Plans to block short term cotton buyers

Conrad Dube

COTTON producers say proposals have been submitted to the Ministry of Lands, Agriculture and Rural Resettlement for the introduction of an industry regulatory framework to block the advent of “fl

y by nights” who only appear when the buying season begins.

Major cotton producers, the Cotton Company of Zimbabwe (Cottco), Cargill and FSI Agricom, said “fly by nights” or short-term buyers, both local and foreign, do not invest in the production of the crop but appear when the buying season starts exposing those who had invested in the production and promotion of the crop.

Cottco said the regulatory framework, should ideally address quality standards and ensure they were upheld.

It should also provide adequate safeguards to those who would have invested in the production and promotion of the crop.

The proposed regulations would require all buyers to register before venturing into the industry but of major concern was protection of seed cotton grading standards to enhance quality standards, which form the core of the proposed framework.

“The cotton business is a foreign currency earning industry and for it to operate without set minimum standards is not practicable in the long run,” said Cottco managing director, Sylvester Nguni.

Major players said the regulatory framework would maintain grading systems that would encourage the production and promotion of the crop as well as protect Zimbabwe’s quality reputation.

The regulations would make it mandatory for buyers to meet local obligations and supplies and not earmark all the produce for the export market.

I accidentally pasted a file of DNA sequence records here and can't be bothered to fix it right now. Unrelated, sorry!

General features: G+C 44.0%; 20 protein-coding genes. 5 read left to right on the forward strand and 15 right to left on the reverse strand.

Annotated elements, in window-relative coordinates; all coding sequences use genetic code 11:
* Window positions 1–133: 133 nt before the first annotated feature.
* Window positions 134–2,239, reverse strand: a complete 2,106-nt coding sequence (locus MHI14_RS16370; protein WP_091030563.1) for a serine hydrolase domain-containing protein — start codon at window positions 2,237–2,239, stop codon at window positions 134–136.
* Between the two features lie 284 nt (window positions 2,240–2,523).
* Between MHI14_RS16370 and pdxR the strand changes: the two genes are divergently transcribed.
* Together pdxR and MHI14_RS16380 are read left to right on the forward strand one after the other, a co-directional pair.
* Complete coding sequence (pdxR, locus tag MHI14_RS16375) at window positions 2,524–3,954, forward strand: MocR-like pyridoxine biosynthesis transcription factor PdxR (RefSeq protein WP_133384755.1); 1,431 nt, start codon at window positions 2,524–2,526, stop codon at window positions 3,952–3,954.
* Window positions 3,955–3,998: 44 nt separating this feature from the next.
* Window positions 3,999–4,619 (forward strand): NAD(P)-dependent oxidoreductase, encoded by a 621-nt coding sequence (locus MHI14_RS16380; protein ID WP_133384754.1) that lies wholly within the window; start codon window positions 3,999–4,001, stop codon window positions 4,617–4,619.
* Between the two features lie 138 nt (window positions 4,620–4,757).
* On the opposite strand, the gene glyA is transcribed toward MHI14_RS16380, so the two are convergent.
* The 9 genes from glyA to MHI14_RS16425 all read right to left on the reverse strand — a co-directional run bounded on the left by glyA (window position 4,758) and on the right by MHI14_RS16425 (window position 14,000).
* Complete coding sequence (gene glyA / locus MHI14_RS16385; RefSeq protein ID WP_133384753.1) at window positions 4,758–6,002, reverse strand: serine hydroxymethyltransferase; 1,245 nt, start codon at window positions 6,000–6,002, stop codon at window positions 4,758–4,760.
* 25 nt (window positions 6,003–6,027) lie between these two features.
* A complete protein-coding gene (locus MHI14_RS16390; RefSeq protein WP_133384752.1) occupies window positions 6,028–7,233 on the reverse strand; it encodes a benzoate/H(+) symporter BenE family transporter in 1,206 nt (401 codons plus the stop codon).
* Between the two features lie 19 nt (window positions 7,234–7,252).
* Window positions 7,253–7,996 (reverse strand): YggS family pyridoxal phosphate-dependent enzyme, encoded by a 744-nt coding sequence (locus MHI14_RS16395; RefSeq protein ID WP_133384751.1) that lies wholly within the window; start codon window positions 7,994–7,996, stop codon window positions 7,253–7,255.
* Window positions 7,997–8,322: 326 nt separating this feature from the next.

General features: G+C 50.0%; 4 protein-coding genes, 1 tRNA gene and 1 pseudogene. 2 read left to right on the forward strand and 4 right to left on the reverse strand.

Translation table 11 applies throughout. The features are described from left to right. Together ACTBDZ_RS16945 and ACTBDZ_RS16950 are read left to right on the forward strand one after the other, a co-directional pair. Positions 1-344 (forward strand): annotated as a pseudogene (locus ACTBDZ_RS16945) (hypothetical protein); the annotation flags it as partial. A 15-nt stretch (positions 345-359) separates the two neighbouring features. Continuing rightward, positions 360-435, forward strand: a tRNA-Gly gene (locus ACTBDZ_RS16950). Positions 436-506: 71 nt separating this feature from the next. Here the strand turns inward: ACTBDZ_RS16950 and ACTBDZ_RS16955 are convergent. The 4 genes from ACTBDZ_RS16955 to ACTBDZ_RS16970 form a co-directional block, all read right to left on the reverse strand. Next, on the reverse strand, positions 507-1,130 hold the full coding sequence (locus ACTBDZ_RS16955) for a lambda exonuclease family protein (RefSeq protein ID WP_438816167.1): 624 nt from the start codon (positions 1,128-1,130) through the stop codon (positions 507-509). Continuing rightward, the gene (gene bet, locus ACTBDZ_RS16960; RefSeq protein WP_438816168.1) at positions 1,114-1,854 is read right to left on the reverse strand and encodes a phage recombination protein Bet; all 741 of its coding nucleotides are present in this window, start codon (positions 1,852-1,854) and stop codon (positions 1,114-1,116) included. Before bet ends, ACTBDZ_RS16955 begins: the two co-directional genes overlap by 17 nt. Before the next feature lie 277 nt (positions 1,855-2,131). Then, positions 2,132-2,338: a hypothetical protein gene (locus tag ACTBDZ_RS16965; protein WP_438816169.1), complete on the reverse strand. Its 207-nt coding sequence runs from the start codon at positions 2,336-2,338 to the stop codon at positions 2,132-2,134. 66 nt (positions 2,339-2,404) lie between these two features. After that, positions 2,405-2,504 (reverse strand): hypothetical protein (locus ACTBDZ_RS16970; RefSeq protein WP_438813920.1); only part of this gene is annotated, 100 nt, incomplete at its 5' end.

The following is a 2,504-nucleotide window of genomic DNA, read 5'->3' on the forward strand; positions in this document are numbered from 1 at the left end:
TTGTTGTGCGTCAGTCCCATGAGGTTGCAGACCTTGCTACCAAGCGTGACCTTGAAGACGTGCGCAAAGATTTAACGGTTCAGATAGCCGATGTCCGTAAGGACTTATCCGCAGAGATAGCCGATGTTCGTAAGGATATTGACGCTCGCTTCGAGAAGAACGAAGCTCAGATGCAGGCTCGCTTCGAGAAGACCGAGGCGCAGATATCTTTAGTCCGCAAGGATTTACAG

Formalizing the national arbitrator to monitor each cotton buyer was also a priority in the proposed regulations but the cotton producers said the legislation was not meant to restrict new entrants.

“The proposed legislation is not restrictive to ensure the continuation of the reputation of Zimbabwe cotton,” said Trevor Wicks Cottco marketing director.

Cargill said the three major cotton producers were concerned about the long-term aspect of the business unlike other companies that were only after foreign earnings derived from exporting the product.

“We consider the long-term aspect of the cotton industry and hence we came up with this draft legislation for consideration by the ministry,” a spokesman said.

The three producers said there was a potential threat to the companies’ pricing power and earnings base in the long run if the industry continued unregulated.

Cotton is a major foreign currency earner that attracts several entrants during the buying season who view the crop as the fastest way to hedge against the free falling Zimbabwe dollar.